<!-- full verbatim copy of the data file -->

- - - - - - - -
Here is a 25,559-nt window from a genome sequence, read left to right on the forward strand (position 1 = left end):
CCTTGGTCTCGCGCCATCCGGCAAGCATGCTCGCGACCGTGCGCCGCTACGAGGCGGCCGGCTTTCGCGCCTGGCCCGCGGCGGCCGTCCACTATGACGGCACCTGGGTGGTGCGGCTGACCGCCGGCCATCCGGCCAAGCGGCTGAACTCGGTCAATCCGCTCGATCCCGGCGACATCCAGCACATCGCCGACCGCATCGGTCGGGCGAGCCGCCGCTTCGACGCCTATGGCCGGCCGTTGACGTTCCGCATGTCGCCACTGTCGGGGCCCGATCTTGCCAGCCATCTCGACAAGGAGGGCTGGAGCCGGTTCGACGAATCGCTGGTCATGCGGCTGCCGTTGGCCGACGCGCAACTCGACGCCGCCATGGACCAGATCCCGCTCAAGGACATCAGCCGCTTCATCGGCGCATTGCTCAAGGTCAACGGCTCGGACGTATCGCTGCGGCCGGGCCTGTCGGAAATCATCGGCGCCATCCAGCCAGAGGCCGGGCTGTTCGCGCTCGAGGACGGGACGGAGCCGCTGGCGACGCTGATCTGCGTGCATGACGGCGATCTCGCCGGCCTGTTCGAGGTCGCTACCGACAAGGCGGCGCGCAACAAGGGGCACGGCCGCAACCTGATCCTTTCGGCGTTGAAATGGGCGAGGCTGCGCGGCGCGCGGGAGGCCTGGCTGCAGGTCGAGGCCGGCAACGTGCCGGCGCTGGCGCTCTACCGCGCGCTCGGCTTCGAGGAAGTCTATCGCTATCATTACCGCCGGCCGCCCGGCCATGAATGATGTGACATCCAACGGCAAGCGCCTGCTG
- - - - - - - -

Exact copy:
Here is a 25,559-nt window from a genome sequence, read left to right on the forward strand (position 1 = left end):
CCTTGGTCTCGCGCCATCCGGCAAGCATGCTCGCGACCGTGCGCCGCTACGAGGCGGCCGGCTTTCGCGCCTGGCCCGCGGCGGCCGTCCACTATGACGGCACCTGGGTGGTGCGGCTGACCGCCGGCCATCCGGCCAAGCGGCTGAACTCGGTCAATCCGCTCGATCCCGGCGACATCCAGCACATCGCCGACCGCATCGGTCGGGCGAGCCGCCGCTTCGACGCCTATGGCCGGCCGTTGACGTTCCGCATGTCGCCACTGTCGGGGCCCGATCTTGCCAGCCATCTCGACAAGGAGGGCTGGAGCCGGTTCGACGAATCGCTGGTCATGCGGCTGCCGTTGGCCGACGCGCAACTCGACGCCGCCATGGACCAGATCCCGCTCAAGGACATCAGCCGCTTCATCGGCGCATTGCTCAAGGTCAACGGCTCGGACGTATCGCTGCGGCCGGGCCTGTCGGAAATCATCGGCGCCATCCAGCCAGAGGCCGGGCTGTTCGCGCTCGAGGACGGGACGGAGCCGCTGGCGACGCTGATCTGCGTGCATGACGGCGATCTCGCCGGCCTGTTCGAGGTCGCTACCGACAAGGCGGCGCGCAACAAGGGGCACGGCCGCAACCTGATCCTTTCGGCGTTGAAATGGGCGAGGCTGCGCGGCGCGCGGGAGGCCTGGCTGCAGGTCGAGGCCGGCAACGTGCCGGCGCTGGCGCTCTACCGCGCGCTCGGCTTCGAGGAAGTCTATCGCTATCATTACCGCCGGCCGCCCGGCCATGAATGATGTGACATCCAACGGCAAGCGCCTGCTG